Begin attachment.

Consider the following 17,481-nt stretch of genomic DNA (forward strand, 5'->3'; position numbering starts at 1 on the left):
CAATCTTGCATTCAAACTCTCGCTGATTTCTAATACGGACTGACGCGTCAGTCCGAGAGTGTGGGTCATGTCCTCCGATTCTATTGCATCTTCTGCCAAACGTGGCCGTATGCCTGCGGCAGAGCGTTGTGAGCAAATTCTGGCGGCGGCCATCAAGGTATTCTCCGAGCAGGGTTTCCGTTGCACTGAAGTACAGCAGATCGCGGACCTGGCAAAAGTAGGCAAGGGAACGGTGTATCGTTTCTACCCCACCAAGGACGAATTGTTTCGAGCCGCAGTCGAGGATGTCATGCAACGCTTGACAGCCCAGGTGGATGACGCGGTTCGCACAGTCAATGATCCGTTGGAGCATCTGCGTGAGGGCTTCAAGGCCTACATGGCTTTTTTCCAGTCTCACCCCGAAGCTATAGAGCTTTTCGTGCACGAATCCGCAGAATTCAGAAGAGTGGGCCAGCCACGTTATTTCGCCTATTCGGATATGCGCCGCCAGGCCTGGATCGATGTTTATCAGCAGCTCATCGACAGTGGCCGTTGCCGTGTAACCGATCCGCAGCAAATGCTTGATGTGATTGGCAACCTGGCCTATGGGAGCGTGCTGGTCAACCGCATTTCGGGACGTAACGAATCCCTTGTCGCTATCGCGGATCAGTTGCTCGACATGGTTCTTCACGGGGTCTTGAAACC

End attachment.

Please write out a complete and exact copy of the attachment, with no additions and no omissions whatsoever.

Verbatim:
Consider the following 17,481-nt stretch of genomic DNA (forward strand, 5'->3'; position numbering starts at 1 on the left):
CAATCTTGCATTCAAACTCTCGCTGATTTCTAATACGGACTGACGCGTCAGTCCGAGAGTGTGGGTCATGTCCTCCGATTCTATTGCATCTTCTGCCAAACGTGGCCGTATGCCTGCGGCAGAGCGTTGTGAGCAAATTCTGGCGGCGGCCATCAAGGTATTCTCCGAGCAGGGTTTCCGTTGCACTGAAGTACAGCAGATCGCGGACCTGGCAAAAGTAGGCAAGGGAACGGTGTATCGTTTCTACCCCACCAAGGACGAATTGTTTCGAGCCGCAGTCGAGGATGTCATGCAACGCTTGACAGCCCAGGTGGATGACGCGGTTCGCACAGTCAATGATCCGTTGGAGCATCTGCGTGAGGGCTTCAAGGCCTACATGGCTTTTTTCCAGTCTCACCCCGAAGCTATAGAGCTTTTCGTGCACGAATCCGCAGAATTCAGAAGAGTGGGCCAGCCACGTTATTTCGCCTATTCGGATATGCGCCGCCAGGCCTGGATCGATGTTTATCAGCAGCTCATCGACAGTGGCCGTTGCCGTGTAACCGATCCGCAGCAAATGCTTGATGTGATTGGCAACCTGGCCTATGGGAGCGTGCTGGTCAACCGCATTTCGGGACGTAACGAATCCCTTGTCGCTATCGCGGATCAGTTGCTCGACATGGTTCTTCACGGGGTCTTGAAACC